“We have a field in Copper called ‘Source’ where we can report on how we discovered this data set, whether it was from another staff member at ICPSR or through a contact we made at a conference. This helps us see which ones actually pay off, and how they make their way all to the end of the pipeline.”
About 25 of the 110-ish employees are involved with acquisitions, but there are also people on the team who use Copper like a traditional CRM (for example, to track membership payments).
“Because we aren't doing monetary sales, we need something that we can customize for what we do, and Copper gives us that. The interface and the user-friendliness, the dragging and dropping of the opportunities, and the ease of recording are all incredibly useful. But what we really like is that it’s customizable enough that our acquisitions, membership, and communications teams can all use it—and use it effectively.”
Teamwork makes the dream work.
There are often multiple people in ICPSR collaborating on the same acquisition or project. “It actually happens quite a bit,” says Shane. “Collaboration is crucial.”
Different projects at ICPSR can interact with the same organizations and sometimes even the same scientists who are running multiple studies that collect data. Being able to collaborate across ICPSR and see what data have been acquired is helpful, and having everyone in sync has been a huge productivity win for the team.
"We've closed 10% more acquisitions in the last three months since we started using Copper.”
When asked why he thought the team was getting more new data sets into the archives since implementing Copper, Shane believes it’s because of Copper's interface and how easy it is to see recent interactions. Having a pipeline for acquisitions that the team believes it can close within 30 days has helped everyone focus on worthwhile negotiations. Before, those opportunities were lost among other slower-moving negotiations.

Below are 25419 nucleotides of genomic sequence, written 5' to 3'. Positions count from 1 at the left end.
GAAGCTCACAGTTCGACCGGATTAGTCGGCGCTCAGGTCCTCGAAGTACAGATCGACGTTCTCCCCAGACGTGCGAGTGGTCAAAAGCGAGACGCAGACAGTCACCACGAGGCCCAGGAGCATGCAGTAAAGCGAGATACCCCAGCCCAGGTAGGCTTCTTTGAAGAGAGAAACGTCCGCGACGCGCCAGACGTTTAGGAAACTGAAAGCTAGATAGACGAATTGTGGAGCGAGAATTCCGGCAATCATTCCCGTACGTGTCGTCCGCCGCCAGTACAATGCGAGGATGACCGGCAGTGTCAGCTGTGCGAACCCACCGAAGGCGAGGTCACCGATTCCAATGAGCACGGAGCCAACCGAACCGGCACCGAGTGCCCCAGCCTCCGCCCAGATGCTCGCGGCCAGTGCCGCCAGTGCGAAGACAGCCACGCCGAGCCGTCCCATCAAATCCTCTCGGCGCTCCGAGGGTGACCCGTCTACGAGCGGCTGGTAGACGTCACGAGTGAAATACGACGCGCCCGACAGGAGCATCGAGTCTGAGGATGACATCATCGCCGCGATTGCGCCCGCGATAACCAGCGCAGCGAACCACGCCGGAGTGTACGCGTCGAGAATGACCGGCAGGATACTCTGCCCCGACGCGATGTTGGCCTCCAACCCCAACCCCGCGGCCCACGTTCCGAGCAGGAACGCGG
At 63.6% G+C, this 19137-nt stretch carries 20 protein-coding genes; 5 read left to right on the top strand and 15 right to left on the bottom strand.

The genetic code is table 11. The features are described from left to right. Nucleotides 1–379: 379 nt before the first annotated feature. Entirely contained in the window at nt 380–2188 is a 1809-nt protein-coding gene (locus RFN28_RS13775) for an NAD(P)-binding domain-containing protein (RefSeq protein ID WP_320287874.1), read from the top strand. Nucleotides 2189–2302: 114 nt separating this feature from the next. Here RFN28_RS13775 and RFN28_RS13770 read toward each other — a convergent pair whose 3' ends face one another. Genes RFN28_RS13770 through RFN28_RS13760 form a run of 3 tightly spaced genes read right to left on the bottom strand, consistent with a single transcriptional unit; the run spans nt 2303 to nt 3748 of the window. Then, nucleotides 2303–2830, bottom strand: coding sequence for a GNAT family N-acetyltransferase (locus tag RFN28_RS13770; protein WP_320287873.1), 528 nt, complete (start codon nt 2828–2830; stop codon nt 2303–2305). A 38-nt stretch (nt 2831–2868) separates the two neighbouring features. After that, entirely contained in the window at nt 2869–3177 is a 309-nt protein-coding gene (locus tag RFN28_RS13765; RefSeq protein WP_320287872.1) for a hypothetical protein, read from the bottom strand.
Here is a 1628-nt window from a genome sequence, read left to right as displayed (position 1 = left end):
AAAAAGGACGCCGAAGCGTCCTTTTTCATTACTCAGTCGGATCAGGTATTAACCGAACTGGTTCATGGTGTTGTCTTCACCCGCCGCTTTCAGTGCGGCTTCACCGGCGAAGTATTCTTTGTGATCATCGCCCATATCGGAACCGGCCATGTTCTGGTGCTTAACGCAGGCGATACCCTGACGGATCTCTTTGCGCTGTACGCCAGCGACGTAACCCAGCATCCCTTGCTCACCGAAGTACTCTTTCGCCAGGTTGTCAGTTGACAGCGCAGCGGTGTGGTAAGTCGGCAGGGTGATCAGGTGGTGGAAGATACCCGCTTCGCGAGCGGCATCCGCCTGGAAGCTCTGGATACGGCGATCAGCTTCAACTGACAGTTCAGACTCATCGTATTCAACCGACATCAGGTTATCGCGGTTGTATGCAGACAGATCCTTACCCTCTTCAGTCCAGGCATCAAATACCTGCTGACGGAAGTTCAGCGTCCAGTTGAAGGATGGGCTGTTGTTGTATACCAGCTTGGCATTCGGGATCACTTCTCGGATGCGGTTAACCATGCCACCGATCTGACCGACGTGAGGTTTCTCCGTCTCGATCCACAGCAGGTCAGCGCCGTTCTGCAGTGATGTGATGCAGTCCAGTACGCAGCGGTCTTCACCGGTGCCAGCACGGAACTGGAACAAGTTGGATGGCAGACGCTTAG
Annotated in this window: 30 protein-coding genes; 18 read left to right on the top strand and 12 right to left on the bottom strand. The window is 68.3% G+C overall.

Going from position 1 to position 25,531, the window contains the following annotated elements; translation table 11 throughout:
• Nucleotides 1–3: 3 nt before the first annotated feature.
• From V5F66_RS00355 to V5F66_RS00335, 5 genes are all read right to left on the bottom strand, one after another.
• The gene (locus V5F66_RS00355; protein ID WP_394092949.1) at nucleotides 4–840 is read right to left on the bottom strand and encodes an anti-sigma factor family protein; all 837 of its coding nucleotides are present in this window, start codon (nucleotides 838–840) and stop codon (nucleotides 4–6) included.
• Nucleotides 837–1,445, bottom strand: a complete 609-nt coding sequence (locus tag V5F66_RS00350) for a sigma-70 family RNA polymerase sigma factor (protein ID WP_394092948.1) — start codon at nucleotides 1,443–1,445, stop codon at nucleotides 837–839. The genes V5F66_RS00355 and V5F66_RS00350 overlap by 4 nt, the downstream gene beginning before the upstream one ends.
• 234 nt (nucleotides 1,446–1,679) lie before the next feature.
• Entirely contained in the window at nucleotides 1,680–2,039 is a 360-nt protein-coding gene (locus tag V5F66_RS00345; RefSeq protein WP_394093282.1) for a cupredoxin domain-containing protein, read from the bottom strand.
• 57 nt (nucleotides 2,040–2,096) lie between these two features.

And of course, it helped that Copper already worked with their existing tools.
“We use G Suite for everything. It’s really helpful because it's all in one place, right in front of us—we don’t have to dig through our emails to see the last time somebody was contacted. It’s easy to see who we need to follow up with.”
“We’ve actually created a report that we send around once a month to our users that shows how many opportunities you've had over the past 30 days without an interaction. It’s great,” says Shane. “Copper’s the only tool we need for acquisitions.”
In the Relationship Era, relationship management isn’t just for sales teams anymore—and neither are CRM tools. There’s still a long way to go as companies continue to adapt and learn, but let’s just say we’re excited to see how other industries use CRM to create richer and more meaningful relationships.